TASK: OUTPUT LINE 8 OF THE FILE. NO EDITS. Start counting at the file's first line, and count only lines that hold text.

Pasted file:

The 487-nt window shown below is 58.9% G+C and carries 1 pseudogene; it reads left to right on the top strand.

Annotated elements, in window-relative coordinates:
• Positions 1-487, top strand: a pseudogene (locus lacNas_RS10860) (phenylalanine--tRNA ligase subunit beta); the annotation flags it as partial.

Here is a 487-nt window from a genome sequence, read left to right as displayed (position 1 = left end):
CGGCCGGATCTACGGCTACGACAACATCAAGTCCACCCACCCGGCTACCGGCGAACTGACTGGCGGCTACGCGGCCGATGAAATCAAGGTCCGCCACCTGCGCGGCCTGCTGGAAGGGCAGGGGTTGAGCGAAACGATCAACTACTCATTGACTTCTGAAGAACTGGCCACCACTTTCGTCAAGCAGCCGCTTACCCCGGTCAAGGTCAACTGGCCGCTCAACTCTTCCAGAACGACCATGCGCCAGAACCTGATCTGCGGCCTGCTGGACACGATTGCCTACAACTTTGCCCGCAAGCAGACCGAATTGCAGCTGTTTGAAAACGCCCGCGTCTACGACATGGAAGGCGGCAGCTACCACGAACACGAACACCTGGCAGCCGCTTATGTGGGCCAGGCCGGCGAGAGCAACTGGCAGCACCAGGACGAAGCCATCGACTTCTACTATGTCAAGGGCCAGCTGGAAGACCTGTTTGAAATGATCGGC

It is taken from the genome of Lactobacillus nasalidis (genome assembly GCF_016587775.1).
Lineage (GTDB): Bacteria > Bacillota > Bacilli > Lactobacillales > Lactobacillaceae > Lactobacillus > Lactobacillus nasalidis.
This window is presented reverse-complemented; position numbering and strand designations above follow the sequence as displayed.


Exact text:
This window is presented reverse-complemented; position numbering and strand designations above follow the sequence as displayed.